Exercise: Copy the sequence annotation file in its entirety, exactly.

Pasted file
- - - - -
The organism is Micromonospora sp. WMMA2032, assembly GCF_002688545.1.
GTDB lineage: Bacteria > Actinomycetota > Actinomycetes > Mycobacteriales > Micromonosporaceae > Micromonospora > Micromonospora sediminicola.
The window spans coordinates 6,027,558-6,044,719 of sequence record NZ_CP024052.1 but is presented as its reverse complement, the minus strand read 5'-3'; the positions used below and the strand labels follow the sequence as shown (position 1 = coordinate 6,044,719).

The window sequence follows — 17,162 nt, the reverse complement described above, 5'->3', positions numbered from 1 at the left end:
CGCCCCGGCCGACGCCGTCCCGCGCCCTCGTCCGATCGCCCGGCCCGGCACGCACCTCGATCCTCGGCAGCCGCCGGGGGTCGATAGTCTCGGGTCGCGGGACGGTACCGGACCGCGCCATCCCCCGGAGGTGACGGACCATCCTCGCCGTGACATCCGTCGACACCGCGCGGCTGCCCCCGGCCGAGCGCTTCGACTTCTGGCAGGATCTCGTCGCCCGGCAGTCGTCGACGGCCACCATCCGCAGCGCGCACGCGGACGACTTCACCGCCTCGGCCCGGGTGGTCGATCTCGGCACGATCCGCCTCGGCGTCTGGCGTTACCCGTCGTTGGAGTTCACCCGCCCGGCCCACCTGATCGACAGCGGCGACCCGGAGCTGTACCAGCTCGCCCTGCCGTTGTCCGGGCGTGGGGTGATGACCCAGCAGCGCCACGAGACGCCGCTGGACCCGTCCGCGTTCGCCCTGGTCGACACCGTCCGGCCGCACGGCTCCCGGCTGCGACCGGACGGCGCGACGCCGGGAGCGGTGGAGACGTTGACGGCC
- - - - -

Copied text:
The organism is Micromonospora sp. WMMA2032, assembly GCF_002688545.1.
GTDB lineage: Bacteria > Actinomycetota > Actinomycetes > Mycobacteriales > Micromonosporaceae > Micromonospora > Micromonospora sediminicola.
The window spans coordinates 6,027,558-6,044,719 of sequence record NZ_CP024052.1 but is presented as its reverse complement, the minus strand read 5'-3'; the positions used below and the strand labels follow the sequence as shown (position 1 = coordinate 6,044,719).

The window sequence follows — 17,162 nt, the reverse complement described above, 5'->3', positions numbered from 1 at the left end:
CGCCCCGGCCGACGCCGTCCCGCGCCCTCGTCCGATCGCCCGGCCCGGCACGCACCTCGATCCTCGGCAGCCGCCGGGGGTCGATAGTCTCGGGTCGCGGGACGGTACCGGACCGCGCCATCCCCCGGAGGTGACGGACCATCCTCGCCGTGACATCCGTCGACACCGCGCGGCTGCCCCCGGCCGAGCGCTTCGACTTCTGGCAGGATCTCGTCGCCCGGCAGTCGTCGACGGCCACCATCCGCAGCGCGCACGCGGACGACTTCACCGCCTCGGCCCGGGTGGTCGATCTCGGCACGATCCGCCTCGGCGTCTGGCGTTACCCGTCGTTGGAGTTCACCCGCCCGGCCCACCTGATCGACAGCGGCGACCCGGAGCTGTACCAGCTCGCCCTGCCGTTGTCCGGGCGTGGGGTGATGACCCAGCAGCGCCACGAGACGCCGCTGGACCCGTCCGCGTTCGCCCTGGTCGACACCGTCCGGCCGCACGGCTCCCGGCTGCGACCGGACGGCGCGACGCCGGGAGCGGTGGAGACGTTGACGGCC